Thomas, Keith (1933– )
Thomas, Keith (1933– )
Thomas, Keith (1933– ), author and intellectual. The typical Englishman of the period 1500–1800 saw himself as the center of the universe, with the various animals and plants placed on earth to serve his own purposes. With Man and the Natural World: A History of the Modern Sensibility, author Keith Thomas examines the evolving relationship between civilized man and his wild environment in a book "alive with the color and charm of nature itself," according to Michael Kitch in a Washington Post Book World article.
As Thomas describes life during this technologically and socially active segment of English history, humans often had whimsical or complicated classifications regarding the animals in their lives:" Hanoverian cows were given names—Gentle, Lovely, Mother-like or Welcome Home—but pigs and sheep were not," writes London Times critic Michael Ratcliff. "Seventeenth-century dogs were allowed in church, even at the communion rail, but were hanged like felons if they had killed or been otherwise 'wicked'; cats and cocks were fair game for torture, but no creature was eaten which had been a worker or given pleasure as a pet, and horsemeat never took on." The author, says Ratcliff, "is an historian of infinite curiosity and vast reading, and [Man and the Natural World] covers an extraordinary range of subjects, among them gardening, folklore, forestry, cruelty, refinement, fashion, class, battery pig farmers in the sixteenth century, ornamental dogs at the Stuart court, the shift from country to town and the rise of a sentimental nostalgia for the land. In the process he surprises, informs and entertains on every page, and detects a tragic paradox within an inexhaustible comedy of English manners and life."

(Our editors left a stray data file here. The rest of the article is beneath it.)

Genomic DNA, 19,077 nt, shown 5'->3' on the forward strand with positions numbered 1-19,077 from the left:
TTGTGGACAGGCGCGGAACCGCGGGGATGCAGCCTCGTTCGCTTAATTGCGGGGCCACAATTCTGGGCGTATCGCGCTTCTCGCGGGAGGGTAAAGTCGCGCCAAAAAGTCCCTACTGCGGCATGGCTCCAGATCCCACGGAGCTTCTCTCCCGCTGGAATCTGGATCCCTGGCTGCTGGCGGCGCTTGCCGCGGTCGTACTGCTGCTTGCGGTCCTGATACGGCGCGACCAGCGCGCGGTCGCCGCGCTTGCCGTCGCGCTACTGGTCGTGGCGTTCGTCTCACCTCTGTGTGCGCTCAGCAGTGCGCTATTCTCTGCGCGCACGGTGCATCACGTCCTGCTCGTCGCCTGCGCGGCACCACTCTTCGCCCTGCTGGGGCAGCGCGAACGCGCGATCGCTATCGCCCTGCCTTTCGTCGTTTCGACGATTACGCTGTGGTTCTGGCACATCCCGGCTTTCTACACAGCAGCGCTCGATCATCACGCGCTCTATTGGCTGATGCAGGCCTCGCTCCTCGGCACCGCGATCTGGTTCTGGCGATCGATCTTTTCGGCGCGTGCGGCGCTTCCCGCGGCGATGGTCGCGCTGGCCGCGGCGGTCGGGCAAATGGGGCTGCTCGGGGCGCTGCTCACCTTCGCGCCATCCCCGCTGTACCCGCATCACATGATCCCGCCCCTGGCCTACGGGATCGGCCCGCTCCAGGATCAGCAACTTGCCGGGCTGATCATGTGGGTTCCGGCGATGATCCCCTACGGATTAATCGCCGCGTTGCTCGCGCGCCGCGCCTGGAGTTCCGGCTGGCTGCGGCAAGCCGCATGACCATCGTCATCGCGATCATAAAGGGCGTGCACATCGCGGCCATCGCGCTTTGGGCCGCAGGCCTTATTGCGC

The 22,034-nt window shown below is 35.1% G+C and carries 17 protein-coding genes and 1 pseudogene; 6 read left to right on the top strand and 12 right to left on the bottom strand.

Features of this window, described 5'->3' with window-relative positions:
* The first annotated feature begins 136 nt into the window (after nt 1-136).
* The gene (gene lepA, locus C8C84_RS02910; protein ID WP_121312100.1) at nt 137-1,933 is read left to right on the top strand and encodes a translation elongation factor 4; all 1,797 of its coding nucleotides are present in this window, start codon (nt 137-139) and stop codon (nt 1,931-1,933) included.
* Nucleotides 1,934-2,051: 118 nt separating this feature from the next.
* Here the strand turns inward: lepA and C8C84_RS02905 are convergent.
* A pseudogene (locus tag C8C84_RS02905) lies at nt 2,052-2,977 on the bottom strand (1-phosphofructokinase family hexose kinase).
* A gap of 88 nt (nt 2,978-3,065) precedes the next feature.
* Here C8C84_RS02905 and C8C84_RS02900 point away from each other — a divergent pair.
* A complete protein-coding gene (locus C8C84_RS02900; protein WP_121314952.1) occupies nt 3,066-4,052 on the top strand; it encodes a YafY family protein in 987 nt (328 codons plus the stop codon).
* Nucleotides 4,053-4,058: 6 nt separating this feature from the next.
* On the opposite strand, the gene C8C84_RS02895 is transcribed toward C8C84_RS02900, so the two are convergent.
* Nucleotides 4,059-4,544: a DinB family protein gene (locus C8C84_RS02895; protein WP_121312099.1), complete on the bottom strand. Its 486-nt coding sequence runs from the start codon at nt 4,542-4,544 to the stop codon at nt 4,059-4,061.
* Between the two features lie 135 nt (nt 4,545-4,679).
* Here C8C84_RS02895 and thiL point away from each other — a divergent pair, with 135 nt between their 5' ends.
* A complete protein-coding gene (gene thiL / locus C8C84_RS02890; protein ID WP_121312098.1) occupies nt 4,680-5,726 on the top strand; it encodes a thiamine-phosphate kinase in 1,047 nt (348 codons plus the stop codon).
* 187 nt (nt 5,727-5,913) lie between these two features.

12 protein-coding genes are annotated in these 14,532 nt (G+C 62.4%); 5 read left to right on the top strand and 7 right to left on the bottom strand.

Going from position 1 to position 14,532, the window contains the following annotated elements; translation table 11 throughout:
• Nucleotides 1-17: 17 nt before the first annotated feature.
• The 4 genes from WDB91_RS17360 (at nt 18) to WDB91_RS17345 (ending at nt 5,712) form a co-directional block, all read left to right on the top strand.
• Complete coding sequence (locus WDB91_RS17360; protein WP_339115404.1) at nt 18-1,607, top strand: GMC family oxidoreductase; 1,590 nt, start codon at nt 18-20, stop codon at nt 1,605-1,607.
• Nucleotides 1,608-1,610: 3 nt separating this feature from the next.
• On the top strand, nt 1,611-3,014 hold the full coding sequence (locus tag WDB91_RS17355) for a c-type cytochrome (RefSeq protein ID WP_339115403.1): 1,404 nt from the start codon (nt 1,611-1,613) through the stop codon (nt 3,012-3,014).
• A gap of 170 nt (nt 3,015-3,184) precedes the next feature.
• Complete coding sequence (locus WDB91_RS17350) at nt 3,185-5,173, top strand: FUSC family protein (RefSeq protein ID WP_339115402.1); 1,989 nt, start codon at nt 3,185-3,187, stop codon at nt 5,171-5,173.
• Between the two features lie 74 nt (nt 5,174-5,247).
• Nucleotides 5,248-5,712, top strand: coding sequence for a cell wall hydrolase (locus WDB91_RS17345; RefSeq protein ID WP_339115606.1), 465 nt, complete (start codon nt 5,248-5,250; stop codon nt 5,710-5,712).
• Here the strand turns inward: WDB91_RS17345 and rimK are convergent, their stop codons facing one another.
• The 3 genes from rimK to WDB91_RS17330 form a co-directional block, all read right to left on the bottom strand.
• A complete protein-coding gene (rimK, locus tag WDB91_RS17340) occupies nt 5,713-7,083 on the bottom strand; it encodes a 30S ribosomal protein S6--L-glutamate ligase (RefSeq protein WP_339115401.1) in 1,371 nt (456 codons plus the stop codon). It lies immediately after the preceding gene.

"There is a lot to trace," acknowledges Noel Perrin. Writing about Man and the Natural World in the New York Times Book Review, Perrin recounts: "At the beginning of the period, nearly all Englishmen took for granted that the sole function of other life-forms was to serve man. Flies served to remind us of the shortness of life. Lobsters were not only good to eat (a 16th-century gentleman remarked), they provided the diner with valuable exercise as he cracked their claws—and their wonderful armor made a good subject for military contemplation. Those plants that gave us neither food nor medicine often gave us messages from God. So did birds."" Paradoxically, Thomas suggests that we turned our conscience to nature only when its conquest was nearly complete," states Kitch." The environmental ethic, he explains, arose with prosperity, but prosperity wrenched from nature itself. His explanation leads him to a dilemma. For man has come to look upon himself as a predator, if a remorseful one, saddled with reconciling the ascendancy over nature that civilization requires with the sensitivity to nature that civilization fosters."
While Perrin cites some faults with Thomas's work—the author, he says, "has a tendency to treat all his quotations equally, as if levels of seriousness in speech did not exist and context did not matter"—the reviewer also feels that the book "has two great charms. One is the almost incredible wealth of supporting detail. . . .[The other is the author's] gift for apt quotation. One hears a thousand or more voices in this book, most of them lively." As an example Perrin refers to "the voice of an indignant nobleman, Lord Sheffield, who said of his children's tutor, 'He would maintain to my face that both hawks and hounds, which I did then and do now moderately delight in, were not ordained by God for man's recreation, but for adorning the world.' The tutor failed to gain tenure. The book is full of these delights."
Concludes Kitch: "[The author] puts history to its highest purpose and achieves it in a style at once pleasing and perceptive. Man and the Natural World, like a favored guidebook, is both a reliable guide and a congenial companion."